Until, that is, one of the students referred to him as “sir.”
Jennings first response was a double take, as if to say, “Are you talking to me?” But later, he smiled and offered, “That’s OK. I remember the pep rallies we had in high school, so I got really excited out there being in front of the kids.”
Actually, it was almost 10 years ago that Jennings was graduating from Suwanee High School in Florida.
But Jennings, who is all of 27, didn’t let that dampened the spirited occasion. He was on hand as part of the “Heroes in the Classroom” program sponsored by Symetra. The Seahawks participate by honoring 24 Seattle Public School teachers each football season – three at every home game during the regular season. Two schools are then selected to receive a $15,000 grant to purchase computers and science equipment.
“This was a no-brainer for me,” Jennings said of accepting the invitation to appear at the school. “I always loved anything to do with education. Then when I found out how old some of the equipment was that is being replaced, that made it even more appealing.”
Jennings doesn’t just talk about being a scholar-athlete, he was. As a junior at Suwanee, he was the winner of the school’s scholar-athlete award after compiling a 3.42 grade-point average. Then it was on the University of Miami, where he completed a double major in finance and business administration.
He’s still fluent in the language of science and mathematics, which connected with the 1,000-plus students that attended the rally on the school’s football field.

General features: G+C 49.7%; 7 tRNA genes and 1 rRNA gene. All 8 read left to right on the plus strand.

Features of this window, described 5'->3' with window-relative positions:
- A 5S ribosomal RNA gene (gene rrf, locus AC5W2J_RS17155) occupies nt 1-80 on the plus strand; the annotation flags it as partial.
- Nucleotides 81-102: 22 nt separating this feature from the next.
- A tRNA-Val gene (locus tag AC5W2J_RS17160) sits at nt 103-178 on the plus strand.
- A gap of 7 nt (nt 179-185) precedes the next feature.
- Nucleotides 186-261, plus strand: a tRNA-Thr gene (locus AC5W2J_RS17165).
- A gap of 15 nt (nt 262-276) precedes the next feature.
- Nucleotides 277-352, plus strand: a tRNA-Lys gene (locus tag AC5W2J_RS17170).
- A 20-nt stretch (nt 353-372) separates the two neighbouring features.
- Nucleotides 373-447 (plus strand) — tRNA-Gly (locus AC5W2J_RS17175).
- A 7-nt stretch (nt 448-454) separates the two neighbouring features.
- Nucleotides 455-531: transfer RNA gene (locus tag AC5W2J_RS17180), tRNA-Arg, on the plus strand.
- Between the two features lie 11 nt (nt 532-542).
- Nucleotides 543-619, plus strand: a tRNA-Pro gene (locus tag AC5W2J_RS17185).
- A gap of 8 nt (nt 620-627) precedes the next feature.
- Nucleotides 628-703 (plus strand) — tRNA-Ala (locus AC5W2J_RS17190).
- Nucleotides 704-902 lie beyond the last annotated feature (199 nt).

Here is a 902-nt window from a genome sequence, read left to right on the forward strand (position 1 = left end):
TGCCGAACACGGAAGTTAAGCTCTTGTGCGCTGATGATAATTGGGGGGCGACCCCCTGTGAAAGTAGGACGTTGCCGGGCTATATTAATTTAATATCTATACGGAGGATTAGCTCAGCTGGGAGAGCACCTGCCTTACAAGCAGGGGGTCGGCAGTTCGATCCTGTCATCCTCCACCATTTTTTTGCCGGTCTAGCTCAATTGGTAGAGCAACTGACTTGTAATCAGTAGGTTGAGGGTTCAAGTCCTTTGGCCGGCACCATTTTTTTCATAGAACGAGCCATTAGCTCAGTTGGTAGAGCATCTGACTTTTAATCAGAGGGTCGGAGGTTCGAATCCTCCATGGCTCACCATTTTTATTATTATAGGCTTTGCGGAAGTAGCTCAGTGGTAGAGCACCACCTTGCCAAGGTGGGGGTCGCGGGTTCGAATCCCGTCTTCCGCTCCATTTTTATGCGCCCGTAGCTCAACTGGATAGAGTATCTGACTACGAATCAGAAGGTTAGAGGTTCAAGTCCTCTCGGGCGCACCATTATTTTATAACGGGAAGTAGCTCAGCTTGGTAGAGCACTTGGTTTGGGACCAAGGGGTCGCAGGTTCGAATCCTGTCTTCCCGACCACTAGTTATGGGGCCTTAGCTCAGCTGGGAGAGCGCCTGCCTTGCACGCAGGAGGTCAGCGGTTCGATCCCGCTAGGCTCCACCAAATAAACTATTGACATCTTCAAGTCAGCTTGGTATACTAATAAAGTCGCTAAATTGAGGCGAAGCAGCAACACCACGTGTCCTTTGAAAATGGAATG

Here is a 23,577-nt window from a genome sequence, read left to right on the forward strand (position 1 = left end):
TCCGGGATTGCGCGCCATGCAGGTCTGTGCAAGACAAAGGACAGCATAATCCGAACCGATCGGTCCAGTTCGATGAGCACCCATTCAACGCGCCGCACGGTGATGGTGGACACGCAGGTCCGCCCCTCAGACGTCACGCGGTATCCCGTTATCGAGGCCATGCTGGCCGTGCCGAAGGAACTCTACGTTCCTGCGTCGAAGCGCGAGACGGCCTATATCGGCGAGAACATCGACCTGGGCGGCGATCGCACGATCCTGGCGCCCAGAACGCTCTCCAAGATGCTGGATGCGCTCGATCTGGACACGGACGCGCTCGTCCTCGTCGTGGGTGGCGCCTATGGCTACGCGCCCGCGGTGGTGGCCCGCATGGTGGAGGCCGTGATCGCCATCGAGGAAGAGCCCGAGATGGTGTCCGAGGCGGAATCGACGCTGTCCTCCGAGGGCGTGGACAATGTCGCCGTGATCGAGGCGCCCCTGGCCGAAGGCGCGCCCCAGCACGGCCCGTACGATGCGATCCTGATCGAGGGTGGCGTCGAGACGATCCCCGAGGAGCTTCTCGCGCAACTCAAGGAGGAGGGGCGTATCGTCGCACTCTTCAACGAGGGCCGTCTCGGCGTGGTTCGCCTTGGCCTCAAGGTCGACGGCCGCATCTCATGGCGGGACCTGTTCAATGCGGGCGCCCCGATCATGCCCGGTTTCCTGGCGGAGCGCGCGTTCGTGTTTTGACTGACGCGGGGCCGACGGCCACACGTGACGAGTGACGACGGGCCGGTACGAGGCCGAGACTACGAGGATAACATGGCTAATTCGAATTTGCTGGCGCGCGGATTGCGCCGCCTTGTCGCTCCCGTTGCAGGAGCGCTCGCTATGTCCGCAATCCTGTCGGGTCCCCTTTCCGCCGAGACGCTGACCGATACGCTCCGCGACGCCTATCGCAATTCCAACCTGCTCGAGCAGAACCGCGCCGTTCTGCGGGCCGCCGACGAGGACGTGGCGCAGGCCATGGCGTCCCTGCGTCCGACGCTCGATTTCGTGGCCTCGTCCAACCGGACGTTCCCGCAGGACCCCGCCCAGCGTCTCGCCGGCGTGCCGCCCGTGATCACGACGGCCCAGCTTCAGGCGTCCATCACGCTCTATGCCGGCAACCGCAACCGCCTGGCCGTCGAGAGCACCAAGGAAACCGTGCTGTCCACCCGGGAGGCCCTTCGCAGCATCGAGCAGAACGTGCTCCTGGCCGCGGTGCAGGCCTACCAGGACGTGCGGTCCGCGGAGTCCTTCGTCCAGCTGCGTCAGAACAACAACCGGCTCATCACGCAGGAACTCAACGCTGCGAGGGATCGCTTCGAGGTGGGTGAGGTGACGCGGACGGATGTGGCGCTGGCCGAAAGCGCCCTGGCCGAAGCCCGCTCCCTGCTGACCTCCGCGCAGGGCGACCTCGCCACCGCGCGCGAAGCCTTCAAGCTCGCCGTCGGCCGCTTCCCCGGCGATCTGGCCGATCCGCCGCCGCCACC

“I was a math guy. I loved math,” Jennings told the students, which draw a smattering of applause.
Then he added, “I liked my science studies, too, but the most challenging course for me was chemistry and just trying to get that stuff figured out.” This time, the students displayed their approval with a chorus of agreeable groans.
Jennings then drew some not-so-obvious parallels between his current life on the football field and his past life as an honor student who actually had an affinity to math and science.
Like meteorology. “That’s one of the first things I have to look at,” he said. “I want to know what the weather is going to be like. What kind of cleats am I going to have to put on? That’s the mindset you have to be in, because the weather affects a lot of things that we do on the field.”
Like anatomy. “I’ve had a few surgeries and a few injuries – things that, in talking to the trainers, you really get to understand your body and how it works and what a machine it is,” he said.
Like physics. “Just hitting the receiver and knowing how to line it up, where to hit him to produce the most impact,” he said.
Somewhere, Jennings’ mother was smiling during all that.
“Those are the things I really focused on and put my time into,” he said. “My mother always said that once I get that in my head then nobody can take it away from me. So I really held onto that.”
But how long will it take Jennings to get being called “sir” out of his head?
“You know what? One of the rookies that just came in, he refers to me as an ‘old man,’ ” Jennings, the Seahawks’ first-round draft choice in 2006, said after his part in the assembly.
That would be Earl Thomas, the just-turned 21-year-old free safety who was the second of the Seahawks’ first-round picks this year.
“Earl made a comment about, ‘I really like the old guys,’ ” Jennings said. “And I was one of the guys he was talking about. I’m like, ‘I’m only 27.’ But it just shows me how much older I am getting.
“It is weird.”